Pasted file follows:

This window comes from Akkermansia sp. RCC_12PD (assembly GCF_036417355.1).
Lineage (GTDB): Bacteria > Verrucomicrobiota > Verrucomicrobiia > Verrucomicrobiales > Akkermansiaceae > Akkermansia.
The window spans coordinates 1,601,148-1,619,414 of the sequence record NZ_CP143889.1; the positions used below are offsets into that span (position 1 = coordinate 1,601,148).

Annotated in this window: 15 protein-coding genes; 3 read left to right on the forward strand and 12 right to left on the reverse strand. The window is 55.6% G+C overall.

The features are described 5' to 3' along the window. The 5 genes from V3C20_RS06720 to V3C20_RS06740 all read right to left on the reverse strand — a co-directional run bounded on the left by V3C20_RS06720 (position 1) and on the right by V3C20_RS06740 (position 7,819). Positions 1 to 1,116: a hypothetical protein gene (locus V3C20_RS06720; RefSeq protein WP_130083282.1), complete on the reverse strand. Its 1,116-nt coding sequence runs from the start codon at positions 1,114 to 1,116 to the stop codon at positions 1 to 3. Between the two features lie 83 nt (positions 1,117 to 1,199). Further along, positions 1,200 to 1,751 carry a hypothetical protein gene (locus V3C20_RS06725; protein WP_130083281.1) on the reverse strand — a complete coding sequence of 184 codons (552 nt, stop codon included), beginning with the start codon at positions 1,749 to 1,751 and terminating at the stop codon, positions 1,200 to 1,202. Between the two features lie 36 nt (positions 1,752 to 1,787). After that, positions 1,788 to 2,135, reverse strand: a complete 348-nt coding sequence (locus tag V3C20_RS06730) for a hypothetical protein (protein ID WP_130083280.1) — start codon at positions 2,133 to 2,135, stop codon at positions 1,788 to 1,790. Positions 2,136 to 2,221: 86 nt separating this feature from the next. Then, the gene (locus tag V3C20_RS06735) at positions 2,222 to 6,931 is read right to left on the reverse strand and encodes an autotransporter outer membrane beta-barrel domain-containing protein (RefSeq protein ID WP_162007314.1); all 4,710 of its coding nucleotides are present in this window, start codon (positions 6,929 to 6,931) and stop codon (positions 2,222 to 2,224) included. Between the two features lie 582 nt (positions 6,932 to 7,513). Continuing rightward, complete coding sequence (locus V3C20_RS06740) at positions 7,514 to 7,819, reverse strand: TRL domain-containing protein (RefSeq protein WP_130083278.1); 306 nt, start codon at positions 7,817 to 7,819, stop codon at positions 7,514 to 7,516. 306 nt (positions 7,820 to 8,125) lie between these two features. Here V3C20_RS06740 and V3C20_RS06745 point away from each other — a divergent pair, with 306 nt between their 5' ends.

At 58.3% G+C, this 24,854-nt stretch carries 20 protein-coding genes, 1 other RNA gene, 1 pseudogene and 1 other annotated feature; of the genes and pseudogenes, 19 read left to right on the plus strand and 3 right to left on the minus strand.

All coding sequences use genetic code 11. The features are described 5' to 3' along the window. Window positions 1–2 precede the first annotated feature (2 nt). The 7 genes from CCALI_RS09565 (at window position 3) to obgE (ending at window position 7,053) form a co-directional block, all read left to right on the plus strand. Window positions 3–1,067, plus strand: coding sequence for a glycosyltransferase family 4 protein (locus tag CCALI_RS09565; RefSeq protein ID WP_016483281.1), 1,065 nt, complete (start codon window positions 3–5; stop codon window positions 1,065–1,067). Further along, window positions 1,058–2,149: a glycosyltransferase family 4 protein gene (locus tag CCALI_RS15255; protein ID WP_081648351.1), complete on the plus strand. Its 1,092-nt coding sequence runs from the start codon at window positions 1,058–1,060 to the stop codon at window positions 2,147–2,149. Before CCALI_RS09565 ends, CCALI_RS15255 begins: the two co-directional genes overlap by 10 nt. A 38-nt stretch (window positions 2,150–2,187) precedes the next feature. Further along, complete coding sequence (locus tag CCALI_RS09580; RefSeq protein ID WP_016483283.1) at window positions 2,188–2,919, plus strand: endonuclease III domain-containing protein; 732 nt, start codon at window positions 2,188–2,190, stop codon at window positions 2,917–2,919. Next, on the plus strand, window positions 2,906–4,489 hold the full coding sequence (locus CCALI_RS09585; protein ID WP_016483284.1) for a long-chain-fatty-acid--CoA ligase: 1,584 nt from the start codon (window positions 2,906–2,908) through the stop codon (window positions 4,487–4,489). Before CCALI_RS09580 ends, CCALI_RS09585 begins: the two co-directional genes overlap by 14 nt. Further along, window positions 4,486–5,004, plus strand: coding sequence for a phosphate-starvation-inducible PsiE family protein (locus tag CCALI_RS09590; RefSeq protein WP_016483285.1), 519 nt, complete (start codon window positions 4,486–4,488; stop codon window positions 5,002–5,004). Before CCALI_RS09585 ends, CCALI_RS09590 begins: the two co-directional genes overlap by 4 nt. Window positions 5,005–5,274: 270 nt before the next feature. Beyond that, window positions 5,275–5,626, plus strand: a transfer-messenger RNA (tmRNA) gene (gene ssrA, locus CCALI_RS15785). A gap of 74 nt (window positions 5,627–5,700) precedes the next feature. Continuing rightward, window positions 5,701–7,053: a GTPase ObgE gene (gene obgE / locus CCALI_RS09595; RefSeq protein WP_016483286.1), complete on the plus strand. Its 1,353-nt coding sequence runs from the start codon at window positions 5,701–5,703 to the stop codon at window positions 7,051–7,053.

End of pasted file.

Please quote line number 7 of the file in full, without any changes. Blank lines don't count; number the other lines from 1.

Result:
All coding sequences use genetic code 11. The features are described 5' to 3' along the window. Window positions 1–2 precede the first annotated feature (2 nt). The 7 genes from CCALI_RS09565 (at window position 3) to obgE (ending at window position 7,053) form a co-directional block, all read left to right on the plus strand. Window positions 3–1,067, plus strand: coding sequence for a glycosyltransferase family 4 protein (locus tag CCALI_RS09565; RefSeq protein ID WP_016483281.1), 1,065 nt, complete (start codon window positions 3–5; stop codon window positions 1,065–1,067). Further along, window positions 1,058–2,149: a glycosyltransferase family 4 protein gene (locus tag CCALI_RS15255; protein ID WP_081648351.1), complete on the plus strand. Its 1,092-nt coding sequence runs from the start codon at window positions 1,058–1,060 to the stop codon at window positions 2,147–2,149. Before CCALI_RS09565 ends, CCALI_RS15255 begins: the two co-directional genes overlap by 10 nt. A 38-nt stretch (window positions 2,150–2,187) precedes the next feature. Further along, complete coding sequence (locus tag CCALI_RS09580; RefSeq protein ID WP_016483283.1) at window positions 2,188–2,919, plus strand: endonuclease III domain-containing protein; 732 nt, start codon at window positions 2,188–2,190, stop codon at window positions 2,917–2,919. Next, on the plus strand, window positions 2,906–4,489 hold the full coding sequence (locus CCALI_RS09585; protein ID WP_016483284.1) for a long-chain-fatty-acid--CoA ligase: 1,584 nt from the start codon (window positions 2,906–2,908) through the stop codon (window positions 4,487–4,489). Before CCALI_RS09580 ends, CCALI_RS09585 begins: the two co-directional genes overlap by 14 nt. Further along, window positions 4,486–5,004, plus strand: coding sequence for a phosphate-starvation-inducible PsiE family protein (locus tag CCALI_RS09590; RefSeq protein WP_016483285.1), 519 nt, complete (start codon window positions 4,486–4,488; stop codon window positions 5,002–5,004). Before CCALI_RS09585 ends, CCALI_RS09590 begins: the two co-directional genes overlap by 4 nt. Window positions 5,005–5,274: 270 nt before the next feature. Beyond that, window positions 5,275–5,626, plus strand: a transfer-messenger RNA (tmRNA) gene (gene ssrA, locus CCALI_RS15785). A gap of 74 nt (window positions 5,627–5,700) precedes the next feature. Continuing rightward, window positions 5,701–7,053: a GTPase ObgE gene (gene obgE / locus CCALI_RS09595; RefSeq protein WP_016483286.1), complete on the plus strand. Its 1,353-nt coding sequence runs from the start codon at window positions 5,701–5,703 to the stop codon at window positions 7,051–7,053.